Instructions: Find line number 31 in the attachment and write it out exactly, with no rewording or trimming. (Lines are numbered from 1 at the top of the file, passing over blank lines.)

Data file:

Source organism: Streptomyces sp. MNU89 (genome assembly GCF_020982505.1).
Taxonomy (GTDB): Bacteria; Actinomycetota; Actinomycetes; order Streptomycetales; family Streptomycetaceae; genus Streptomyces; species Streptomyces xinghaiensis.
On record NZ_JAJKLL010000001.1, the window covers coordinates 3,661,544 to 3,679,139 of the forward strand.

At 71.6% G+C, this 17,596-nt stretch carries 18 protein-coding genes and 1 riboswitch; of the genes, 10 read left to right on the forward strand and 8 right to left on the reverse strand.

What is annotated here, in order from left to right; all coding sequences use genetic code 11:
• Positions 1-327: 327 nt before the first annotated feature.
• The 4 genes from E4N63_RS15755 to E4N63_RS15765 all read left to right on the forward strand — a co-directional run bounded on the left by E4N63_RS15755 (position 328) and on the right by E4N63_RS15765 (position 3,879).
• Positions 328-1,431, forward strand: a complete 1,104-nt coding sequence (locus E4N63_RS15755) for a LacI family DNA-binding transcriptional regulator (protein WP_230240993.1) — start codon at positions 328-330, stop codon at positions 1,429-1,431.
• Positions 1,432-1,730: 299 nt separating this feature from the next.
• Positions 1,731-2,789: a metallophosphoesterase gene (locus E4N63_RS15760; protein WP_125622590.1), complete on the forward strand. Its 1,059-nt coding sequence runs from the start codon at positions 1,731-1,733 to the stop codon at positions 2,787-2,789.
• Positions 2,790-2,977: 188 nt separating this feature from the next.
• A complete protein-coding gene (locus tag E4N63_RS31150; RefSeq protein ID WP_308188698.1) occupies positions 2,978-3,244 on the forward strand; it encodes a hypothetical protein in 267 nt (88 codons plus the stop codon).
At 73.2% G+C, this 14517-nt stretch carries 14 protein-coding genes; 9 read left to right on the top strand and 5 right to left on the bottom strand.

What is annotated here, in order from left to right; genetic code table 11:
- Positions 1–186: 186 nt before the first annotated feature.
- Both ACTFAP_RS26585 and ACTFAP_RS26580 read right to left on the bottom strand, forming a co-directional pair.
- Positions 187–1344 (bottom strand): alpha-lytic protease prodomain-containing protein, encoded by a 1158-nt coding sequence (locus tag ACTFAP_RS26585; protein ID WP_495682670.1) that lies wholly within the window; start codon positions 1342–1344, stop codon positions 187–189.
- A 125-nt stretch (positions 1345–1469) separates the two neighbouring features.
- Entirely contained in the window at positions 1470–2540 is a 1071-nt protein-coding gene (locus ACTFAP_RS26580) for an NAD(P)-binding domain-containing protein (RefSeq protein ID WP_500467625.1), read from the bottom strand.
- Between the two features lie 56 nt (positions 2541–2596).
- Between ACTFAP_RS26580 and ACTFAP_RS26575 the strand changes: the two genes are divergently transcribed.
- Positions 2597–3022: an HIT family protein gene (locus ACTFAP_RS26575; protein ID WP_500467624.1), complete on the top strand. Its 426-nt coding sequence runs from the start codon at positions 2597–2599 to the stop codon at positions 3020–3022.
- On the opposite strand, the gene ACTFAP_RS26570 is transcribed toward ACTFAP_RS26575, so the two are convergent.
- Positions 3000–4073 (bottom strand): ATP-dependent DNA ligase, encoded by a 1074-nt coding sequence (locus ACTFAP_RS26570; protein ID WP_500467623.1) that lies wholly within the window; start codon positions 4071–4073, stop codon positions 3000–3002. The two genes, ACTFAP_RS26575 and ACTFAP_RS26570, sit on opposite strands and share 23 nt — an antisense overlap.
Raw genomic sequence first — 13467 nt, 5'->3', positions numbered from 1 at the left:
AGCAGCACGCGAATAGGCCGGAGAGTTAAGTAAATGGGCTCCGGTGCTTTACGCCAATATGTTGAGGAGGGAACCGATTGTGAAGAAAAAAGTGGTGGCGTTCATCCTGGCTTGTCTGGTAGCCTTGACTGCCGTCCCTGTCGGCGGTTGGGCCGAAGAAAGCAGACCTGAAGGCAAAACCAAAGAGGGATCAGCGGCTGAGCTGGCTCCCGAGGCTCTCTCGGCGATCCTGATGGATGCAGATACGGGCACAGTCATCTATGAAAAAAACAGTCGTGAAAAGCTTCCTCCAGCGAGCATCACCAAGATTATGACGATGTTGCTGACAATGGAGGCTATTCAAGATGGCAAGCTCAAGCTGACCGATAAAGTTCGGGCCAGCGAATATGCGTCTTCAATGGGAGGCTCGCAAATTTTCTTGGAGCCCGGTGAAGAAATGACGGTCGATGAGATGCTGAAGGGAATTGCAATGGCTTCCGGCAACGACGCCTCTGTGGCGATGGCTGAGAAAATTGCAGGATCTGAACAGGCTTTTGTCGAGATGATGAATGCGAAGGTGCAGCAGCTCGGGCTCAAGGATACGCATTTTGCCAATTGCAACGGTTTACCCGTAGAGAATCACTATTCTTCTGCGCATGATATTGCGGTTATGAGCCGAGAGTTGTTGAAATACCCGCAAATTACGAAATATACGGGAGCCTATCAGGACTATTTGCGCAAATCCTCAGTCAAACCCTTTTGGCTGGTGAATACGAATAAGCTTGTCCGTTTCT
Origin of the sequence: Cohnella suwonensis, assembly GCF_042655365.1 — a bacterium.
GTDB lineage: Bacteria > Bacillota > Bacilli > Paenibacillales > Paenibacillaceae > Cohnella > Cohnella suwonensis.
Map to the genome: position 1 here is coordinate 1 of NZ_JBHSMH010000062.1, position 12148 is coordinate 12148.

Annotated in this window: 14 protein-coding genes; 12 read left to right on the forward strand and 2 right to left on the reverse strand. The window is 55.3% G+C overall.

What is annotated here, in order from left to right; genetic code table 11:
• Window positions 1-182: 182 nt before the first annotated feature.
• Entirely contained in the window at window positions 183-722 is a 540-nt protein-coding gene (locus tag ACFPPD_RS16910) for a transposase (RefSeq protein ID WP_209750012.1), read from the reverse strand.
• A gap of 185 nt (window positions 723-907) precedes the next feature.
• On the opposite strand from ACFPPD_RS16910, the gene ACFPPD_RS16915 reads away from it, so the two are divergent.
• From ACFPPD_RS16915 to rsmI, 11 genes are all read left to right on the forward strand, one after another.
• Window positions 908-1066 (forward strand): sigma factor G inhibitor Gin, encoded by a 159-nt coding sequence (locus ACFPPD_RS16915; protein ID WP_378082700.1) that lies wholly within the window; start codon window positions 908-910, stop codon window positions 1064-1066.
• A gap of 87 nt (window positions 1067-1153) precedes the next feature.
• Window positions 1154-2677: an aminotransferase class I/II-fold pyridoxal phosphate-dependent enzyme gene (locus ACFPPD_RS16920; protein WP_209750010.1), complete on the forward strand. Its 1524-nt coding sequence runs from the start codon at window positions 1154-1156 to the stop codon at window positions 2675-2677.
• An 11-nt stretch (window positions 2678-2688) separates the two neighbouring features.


What is annotated here, in order from left to right; genetic code table 11: